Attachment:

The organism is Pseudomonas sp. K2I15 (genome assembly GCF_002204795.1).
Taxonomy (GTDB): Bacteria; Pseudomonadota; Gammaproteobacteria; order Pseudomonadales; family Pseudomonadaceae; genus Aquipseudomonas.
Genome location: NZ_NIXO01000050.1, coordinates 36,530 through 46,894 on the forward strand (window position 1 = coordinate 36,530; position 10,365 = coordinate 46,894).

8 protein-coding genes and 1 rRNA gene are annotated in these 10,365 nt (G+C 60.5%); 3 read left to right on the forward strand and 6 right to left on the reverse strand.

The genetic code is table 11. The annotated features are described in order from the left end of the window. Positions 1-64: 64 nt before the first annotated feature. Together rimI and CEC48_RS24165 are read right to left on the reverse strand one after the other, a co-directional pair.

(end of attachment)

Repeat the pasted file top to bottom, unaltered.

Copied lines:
The organism is Pseudomonas sp. K2I15 (genome assembly GCF_002204795.1).
Taxonomy (GTDB): Bacteria; Pseudomonadota; Gammaproteobacteria; order Pseudomonadales; family Pseudomonadaceae; genus Aquipseudomonas.
Genome location: NZ_NIXO01000050.1, coordinates 36,530 through 46,894 on the forward strand (window position 1 = coordinate 36,530; position 10,365 = coordinate 46,894).

8 protein-coding genes and 1 rRNA gene are annotated in these 10,365 nt (G+C 60.5%); 3 read left to right on the forward strand and 6 right to left on the reverse strand.

The genetic code is table 11. The annotated features are described in order from the left end of the window. Positions 1-64: 64 nt before the first annotated feature. Together rimI and CEC48_RS24165 are read right to left on the reverse strand one after the other, a co-directional pair.